A Beginners Guide To Photographing Small Birds
Small bird species
There are many small and medium-sized native bird species in Aotearoa New Zealand, both native, as well as introduced. Manaaki Whenua has a great resource available to help you visually identify the various species in your backyard, as well as recordings of their calls so you can identify them by sound too…
The small native species often encountered in backyards are:
Riroriro (Grey Warbler)
Slightly larger native species sometimes seen in gardens are:
Learning about different bird species
It’s useful to know a bit about the birds you’re intending to photograph. Being aware of the types of food they eat helps you to guess where you’re more likely to find them. Pīwakawaka (fantail) and Riroriro (grey warbler) are entirely insectivorous (only eat insects) so are commonly seen flitting around shrubs and trees trying to find bugs to eat. They rarely sit still and often go deep into a bush, so patience is key! Tūī, Korimako (bellbird) and the tiny Tauhou (waxeye/silvereye) are big fans of nectar from flower nectar and small berries. Flowering and fruiting shrubs and trees are frequently visited by these birds. Introduced finches eat seeds and often spend time on the ground foraging.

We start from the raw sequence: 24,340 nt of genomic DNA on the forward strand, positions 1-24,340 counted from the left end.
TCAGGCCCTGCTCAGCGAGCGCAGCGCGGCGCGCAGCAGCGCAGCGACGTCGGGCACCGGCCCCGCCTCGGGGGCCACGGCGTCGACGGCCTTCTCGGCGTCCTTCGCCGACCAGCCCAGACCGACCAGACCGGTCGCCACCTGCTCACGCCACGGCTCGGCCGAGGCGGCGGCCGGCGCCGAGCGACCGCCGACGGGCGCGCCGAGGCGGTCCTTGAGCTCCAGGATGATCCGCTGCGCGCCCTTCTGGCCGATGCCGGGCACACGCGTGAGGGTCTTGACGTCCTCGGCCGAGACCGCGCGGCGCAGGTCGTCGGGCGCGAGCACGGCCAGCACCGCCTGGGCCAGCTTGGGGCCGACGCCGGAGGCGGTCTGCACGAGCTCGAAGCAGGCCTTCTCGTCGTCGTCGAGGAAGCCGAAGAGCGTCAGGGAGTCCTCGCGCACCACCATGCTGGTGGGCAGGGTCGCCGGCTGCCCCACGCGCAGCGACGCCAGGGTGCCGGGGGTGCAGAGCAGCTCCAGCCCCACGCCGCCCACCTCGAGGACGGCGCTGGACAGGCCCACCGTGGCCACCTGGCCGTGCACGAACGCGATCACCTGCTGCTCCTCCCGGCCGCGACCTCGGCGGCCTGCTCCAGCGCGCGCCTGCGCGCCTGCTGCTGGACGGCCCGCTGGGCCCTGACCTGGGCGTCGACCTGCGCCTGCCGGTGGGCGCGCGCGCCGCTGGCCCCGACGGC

There are two key pieces of gear you need to photograph birds: a camera body and a telephoto lens. Some wildlife photographers use a tripod, which can be handy if you have a branch that birds frequently land on in your backyard. Canon and Nikon’s entry-level DSLR cameras often come with a telephoto lens like a 55-250mm or a 70-300mm. This is more than enough zoom to crank out some awesome bird images! If you already have a DSLR but want to invest in a longer telephoto lens without shelling out top dollar, Sigma and Tamron both offer great 150-600mm lenses that provide excellent zoom, ideal for filling the frame with the tiny birds you’re photographing. If you’re wanting a more in-depth guide into the different types of lenses suited for bird photography, click here!